Video viewing behavior continues to evolve as services and devices beyond the television vie for consumers’ attention. What largely started as user-generated content (UGC) has, within the past decade, drastically altered the video landscape and irrevocably changed how younger generations perceived content and services. Despite these changes, the presence of online video has not brought about the collapse of the pay-TV industry as some have feared, nor has it diminished the value of premium content. In fact the avenues and channels to find said content have and will continue to expand in the coming years. What this content looks like, however, has undergone some seismic changes that coincide with the evolving viewing landscape.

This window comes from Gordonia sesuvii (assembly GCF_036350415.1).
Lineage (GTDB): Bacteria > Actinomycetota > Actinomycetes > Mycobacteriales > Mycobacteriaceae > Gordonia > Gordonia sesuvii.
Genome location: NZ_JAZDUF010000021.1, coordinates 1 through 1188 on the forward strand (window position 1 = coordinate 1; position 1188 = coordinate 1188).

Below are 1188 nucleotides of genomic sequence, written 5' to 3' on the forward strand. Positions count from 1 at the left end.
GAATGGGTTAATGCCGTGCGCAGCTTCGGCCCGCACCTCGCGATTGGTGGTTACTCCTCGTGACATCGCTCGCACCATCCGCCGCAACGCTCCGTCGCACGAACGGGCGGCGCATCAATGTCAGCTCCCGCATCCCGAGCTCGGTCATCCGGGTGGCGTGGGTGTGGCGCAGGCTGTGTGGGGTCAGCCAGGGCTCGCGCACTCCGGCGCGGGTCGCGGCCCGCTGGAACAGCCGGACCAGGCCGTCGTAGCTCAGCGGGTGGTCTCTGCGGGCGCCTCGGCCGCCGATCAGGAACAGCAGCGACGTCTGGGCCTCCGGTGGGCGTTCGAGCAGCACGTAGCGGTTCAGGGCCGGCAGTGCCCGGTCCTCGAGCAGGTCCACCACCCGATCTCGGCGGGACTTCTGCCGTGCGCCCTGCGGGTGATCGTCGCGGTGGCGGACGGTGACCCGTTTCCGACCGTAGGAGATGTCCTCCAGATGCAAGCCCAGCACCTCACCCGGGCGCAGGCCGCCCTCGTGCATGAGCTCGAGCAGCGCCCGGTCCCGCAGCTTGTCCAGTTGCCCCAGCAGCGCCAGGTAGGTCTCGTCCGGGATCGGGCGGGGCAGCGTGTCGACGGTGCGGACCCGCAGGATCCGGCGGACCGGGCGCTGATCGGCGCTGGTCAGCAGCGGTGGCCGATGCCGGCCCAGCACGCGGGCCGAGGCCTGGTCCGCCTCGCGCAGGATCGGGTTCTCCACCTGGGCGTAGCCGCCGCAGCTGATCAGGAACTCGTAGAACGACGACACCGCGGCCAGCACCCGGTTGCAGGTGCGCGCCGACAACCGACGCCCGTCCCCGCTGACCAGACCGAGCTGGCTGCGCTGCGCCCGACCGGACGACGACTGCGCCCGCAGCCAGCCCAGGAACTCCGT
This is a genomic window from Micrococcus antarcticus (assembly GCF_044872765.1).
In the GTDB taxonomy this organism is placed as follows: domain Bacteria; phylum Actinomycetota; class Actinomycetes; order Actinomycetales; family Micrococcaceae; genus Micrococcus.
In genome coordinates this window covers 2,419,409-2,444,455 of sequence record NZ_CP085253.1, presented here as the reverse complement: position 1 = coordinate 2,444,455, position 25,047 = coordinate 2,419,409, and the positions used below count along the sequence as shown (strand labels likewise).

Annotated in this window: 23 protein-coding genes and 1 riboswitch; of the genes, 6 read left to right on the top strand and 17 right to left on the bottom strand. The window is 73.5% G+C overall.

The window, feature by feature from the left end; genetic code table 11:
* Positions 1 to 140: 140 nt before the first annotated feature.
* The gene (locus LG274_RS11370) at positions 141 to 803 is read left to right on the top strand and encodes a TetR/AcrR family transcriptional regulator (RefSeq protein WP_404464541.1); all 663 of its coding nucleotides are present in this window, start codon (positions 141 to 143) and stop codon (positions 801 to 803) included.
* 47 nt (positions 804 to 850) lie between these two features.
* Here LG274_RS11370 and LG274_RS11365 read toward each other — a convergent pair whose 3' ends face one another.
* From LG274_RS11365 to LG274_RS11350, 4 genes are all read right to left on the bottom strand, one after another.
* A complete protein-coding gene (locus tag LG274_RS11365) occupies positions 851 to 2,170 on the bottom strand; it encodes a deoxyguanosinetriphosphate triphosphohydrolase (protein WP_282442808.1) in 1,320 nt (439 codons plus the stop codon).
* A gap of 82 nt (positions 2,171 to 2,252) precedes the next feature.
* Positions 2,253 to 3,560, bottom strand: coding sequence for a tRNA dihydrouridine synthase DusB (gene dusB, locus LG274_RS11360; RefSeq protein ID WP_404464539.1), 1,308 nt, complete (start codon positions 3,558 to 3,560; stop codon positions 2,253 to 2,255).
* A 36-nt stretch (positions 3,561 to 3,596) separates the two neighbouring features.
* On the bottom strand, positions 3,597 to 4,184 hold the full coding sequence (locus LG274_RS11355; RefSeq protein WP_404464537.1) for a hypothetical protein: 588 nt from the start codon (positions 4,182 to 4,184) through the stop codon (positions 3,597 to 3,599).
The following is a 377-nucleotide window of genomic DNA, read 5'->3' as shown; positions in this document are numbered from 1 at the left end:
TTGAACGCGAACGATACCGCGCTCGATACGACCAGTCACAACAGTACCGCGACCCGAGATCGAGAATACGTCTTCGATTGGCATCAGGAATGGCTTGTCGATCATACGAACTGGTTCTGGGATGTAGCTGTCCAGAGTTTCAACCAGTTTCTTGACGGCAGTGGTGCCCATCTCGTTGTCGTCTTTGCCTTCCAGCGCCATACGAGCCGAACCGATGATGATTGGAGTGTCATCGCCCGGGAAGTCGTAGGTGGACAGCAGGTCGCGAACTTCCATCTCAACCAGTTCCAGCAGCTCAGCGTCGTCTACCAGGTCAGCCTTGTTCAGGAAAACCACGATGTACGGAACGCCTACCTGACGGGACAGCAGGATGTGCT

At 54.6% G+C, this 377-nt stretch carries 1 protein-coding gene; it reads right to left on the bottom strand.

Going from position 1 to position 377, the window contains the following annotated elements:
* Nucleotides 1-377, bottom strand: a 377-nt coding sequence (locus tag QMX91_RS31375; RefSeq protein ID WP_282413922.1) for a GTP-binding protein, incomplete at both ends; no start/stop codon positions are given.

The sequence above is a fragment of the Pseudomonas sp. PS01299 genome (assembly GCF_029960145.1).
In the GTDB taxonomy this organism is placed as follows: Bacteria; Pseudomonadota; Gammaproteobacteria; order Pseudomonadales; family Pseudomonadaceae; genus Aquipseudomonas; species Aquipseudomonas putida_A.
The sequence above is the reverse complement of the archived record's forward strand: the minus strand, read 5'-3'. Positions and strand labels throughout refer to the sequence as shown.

This research analysis takes a closer look at the market conditions and revenue opportunity for short-form video in the context of the greater online video space. Short-form video in particular is transitioning from short clips of broadcast content (intended for sharing) and UGC to higher-quality tiers and increasingly into segments for premium content. Short-form video is being used by advertisers and companies in brand campaigns and among content holders to increase viewer engagement. A new generation of talent is also being showcased on sites like YouTube and represented by multi-channel networks (MCNs) to help monetize these efforts. As the landscape shifts content holders, pay-TV operators, and broadcasters are working to address the changing needs of the consumer while maintaining high engagement levels to remain relevant in tomorrow’s video markets.